The possibility and prospect of breeding wild silkworm of the Giant Peacock moth (Saturnia pyri, Denis & Schiffermüller, 1775), as a new branch of sericulture in Azerbaijan

Research article: The possibility and prospect of breeding wild silkworm of the Giant Peacock moth (Saturnia pyri, Denis & Schiffermüller, 1775), as a new branch of sericulture in Azerbaijan
Author (s):  Y.H. Shukurlu1*, Kh.A. Aliyev2, Z.Y. Shukurova1*

1 Sheki Regional Scientific Center, Azerbaijan National Academy of Sciences, L.Abdullayev Str. 24, Sheki AZ 5500, Azerbaijan

2 Institute of Zoology, Azerbaijan National Academy of Sciences, A. Abbaszadeh Str., pass. 1128, block 504,  Baku, AZ 1004, Azerbaijan.  

*For correspondence: 

Received: December 10, 2020; Received in revised form: March 31, 2021; Accepted: April 06, 2021


It is known that in modern times there is a great demand for wild silkworm silk and its products, especially in the field of biomedicine and nanotechnology, among domestic and foreign consumers. The presence of large areas of various forests and favorable conditions in Azerbaijan provides great opportunities for the cultivation of wild silkworms of the Saturniidae family for industrial purposes. In this regard, there is a need for a detailed study of the productivity of the breed, which actually lives in the green spaces of our country, i.e., the study of its biological and technological parameters in laboratory conditions. The article describes breeding experience of the Giant Peacock moth (lat. Saturnia pyri) in laboratory conditions at constant temperature (20-25°C) and humidity (80-85%) on the leaves of cherry plant (Prunus avium L., 1755). The prospects and possibilities for the future expanded cultivation and production of specific silk, which will be the first in Azerbaijan and the entire Transcaucasia, have also been assessed.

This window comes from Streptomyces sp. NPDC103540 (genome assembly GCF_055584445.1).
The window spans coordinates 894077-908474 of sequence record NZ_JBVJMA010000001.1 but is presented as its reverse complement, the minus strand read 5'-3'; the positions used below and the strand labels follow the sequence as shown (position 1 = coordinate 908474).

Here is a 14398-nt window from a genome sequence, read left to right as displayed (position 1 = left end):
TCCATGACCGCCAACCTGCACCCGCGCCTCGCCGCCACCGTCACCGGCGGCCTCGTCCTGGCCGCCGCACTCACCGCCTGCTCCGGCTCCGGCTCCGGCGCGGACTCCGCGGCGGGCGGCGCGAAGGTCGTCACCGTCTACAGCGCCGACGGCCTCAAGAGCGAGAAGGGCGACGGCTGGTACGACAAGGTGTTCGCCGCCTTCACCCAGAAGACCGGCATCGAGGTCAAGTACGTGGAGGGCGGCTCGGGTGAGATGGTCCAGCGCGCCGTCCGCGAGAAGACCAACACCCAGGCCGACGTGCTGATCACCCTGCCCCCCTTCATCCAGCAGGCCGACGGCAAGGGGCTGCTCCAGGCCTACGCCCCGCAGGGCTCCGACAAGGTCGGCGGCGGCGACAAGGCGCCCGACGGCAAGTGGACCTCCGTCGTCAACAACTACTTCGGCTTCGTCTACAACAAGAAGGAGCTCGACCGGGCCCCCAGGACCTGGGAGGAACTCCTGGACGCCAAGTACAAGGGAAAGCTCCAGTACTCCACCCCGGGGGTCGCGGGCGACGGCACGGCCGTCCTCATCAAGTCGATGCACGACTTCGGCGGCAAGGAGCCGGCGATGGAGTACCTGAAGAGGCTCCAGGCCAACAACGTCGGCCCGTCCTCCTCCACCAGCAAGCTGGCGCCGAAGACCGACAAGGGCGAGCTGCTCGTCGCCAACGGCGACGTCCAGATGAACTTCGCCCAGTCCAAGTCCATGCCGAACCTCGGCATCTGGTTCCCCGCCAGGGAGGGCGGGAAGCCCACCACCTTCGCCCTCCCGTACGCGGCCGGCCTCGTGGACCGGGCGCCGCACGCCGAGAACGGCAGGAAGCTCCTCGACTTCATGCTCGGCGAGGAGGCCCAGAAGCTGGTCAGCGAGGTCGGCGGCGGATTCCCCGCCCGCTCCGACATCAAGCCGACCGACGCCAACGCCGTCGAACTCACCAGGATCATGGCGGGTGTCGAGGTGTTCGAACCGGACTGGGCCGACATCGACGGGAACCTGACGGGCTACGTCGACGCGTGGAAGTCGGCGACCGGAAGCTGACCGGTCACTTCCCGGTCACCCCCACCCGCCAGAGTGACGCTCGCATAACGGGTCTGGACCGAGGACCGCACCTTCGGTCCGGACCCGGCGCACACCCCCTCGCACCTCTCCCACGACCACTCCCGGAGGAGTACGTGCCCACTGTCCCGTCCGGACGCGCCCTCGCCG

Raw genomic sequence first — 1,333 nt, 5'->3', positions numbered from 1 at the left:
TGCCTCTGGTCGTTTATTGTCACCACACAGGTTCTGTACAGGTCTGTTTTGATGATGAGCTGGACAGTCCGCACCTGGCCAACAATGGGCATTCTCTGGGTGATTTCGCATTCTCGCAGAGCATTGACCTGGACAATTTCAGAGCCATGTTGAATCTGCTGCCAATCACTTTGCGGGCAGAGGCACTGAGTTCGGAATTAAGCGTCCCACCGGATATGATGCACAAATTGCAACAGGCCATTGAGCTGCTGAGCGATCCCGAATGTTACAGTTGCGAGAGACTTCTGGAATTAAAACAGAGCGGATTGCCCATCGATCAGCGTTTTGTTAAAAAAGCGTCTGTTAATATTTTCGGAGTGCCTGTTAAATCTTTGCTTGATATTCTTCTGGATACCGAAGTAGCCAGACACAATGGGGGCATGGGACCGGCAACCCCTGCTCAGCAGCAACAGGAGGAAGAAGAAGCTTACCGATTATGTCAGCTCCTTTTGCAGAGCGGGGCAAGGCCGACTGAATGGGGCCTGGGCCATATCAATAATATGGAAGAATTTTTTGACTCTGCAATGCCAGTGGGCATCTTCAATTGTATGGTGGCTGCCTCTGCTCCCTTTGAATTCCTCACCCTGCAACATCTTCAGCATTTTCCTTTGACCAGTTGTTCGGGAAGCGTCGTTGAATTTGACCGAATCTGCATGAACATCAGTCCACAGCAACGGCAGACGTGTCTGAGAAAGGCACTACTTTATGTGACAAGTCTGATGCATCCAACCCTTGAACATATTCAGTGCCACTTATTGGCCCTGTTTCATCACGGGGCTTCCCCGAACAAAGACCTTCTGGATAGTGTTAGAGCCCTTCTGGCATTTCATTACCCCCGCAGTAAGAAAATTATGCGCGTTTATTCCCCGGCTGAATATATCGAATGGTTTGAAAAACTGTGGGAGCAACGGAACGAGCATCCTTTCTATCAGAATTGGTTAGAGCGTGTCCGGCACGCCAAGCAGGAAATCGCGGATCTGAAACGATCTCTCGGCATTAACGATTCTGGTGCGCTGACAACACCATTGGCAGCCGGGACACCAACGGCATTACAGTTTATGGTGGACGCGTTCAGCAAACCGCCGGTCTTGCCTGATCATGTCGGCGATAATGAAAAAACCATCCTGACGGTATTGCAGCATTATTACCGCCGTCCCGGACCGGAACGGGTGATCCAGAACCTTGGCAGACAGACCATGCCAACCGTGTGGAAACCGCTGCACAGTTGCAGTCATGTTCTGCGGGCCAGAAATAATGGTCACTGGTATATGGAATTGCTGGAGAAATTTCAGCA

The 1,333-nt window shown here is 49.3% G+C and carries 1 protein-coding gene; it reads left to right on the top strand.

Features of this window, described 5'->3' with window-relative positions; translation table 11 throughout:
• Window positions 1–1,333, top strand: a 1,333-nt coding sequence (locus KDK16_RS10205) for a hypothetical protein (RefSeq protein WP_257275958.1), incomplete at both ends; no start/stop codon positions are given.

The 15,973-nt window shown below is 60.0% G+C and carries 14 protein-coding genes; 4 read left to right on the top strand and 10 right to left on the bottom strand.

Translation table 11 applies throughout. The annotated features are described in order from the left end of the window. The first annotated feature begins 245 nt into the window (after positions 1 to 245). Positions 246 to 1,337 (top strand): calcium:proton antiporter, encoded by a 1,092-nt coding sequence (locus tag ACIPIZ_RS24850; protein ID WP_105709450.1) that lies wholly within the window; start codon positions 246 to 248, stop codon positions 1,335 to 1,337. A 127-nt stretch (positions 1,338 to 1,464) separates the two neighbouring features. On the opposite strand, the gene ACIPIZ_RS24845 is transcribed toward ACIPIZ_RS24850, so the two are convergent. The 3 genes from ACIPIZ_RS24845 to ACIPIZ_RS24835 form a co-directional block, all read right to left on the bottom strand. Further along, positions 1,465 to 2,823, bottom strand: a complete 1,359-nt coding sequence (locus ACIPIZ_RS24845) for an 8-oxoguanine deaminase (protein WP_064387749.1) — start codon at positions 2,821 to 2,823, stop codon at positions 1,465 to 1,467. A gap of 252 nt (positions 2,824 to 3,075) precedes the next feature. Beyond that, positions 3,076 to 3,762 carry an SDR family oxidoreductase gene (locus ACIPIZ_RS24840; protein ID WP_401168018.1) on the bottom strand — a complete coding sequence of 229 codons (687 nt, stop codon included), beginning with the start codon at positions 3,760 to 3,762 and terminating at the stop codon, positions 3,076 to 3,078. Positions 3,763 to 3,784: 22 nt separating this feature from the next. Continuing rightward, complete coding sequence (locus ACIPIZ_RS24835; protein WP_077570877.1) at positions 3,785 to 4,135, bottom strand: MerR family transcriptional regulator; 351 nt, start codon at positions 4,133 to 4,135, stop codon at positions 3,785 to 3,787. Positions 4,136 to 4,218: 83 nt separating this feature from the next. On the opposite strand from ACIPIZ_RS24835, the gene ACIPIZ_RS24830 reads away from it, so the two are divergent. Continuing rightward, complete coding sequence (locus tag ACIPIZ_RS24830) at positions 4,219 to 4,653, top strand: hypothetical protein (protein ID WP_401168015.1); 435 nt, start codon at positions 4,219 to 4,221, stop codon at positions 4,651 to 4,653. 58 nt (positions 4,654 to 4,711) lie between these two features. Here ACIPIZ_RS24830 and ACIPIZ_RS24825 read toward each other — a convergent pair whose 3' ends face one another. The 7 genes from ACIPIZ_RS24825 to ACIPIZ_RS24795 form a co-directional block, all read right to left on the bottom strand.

Keywords: Wild silkworm, Saturnia pyri eggs, silkworm hatching, silkworm molting, cocoon, sericulture


Efendi R.E. Higher Lepidoptera of Azerbaijan, their biology, ecology, zoogeography and economic importance (families Noctuidae and Geomtridae). Author's abstract of dis., Baku: 1971.

Kasoju N., Bhonde R.R., Bora U. (2009) Preparation and characterization of Antheraea assama silk fibroin based novel non-woven scaffold for tissue engineering applications. J. Tissue Eng. Regen. Med., 3: 539-52.

Klimiashvili-Nutsibidze K.Z. (1952) Influence of feeding conditions on ecological - physiological and economically useful signs in oak silkworm. Tbilisi: Tbilisi State University named after Stalin, 142 p.

Kumar R., Shukurova Z.Y. (2018) Wild silk moths’ conservation status in India. Proceedings of the Genetic Resources Institute of Azerbaijan National Academy of Sciences, VII (1): 122-129.

Mikhailov E.N., Gershenson S.M. (1958) Biology of mulberry and oak silkworms. Moscow: State Publishing House of Agricultural Literature, 204 p.

Shapoval A.P, Shapoval N.A. (2010) Finds of insects included in Red Book of Ukraine, in cultural landscape of West part of Poltava Region, Protected area in Ukraine, 16: 60-62.

Sinitsky N.N., Gershenzon S.M., Sitko P.O., Karlash E.V. (1952) Breeding oak silkworm. Kiev: Academy of Sciences of the Ukrainian SSR, 180 p.

Symonds M.R., Johnson T.L., Elgar M.A. (2012) Pheromone production, male abundance, body size, and the evolution of elaborate antennae in moth. Ecology and evolution, II (1): 227.

Vepari C., Kaplan D.L. (2007) Silk as a biomaterial. Progress in Polymer Science, 32(8-9): 991-1007.

Volova T.G., Shishatskaya E.I., Mironov P.V. (2009) Materials for medicine, cell and tissue engineering. Krasnoyarsk: IPK SFU, 261 p.

Zolotarev E.Kh., Milyaev A.P., Mistegaz A.V., Sidorchenko B.M., Fedorov S.M. (1940) Oak silkworm and its feeding on collective farms. Pyatigorsk: Kravedizdat, 164 p.

Добавить комментарий

Оставить комментарий

reload, if the code cannot be seen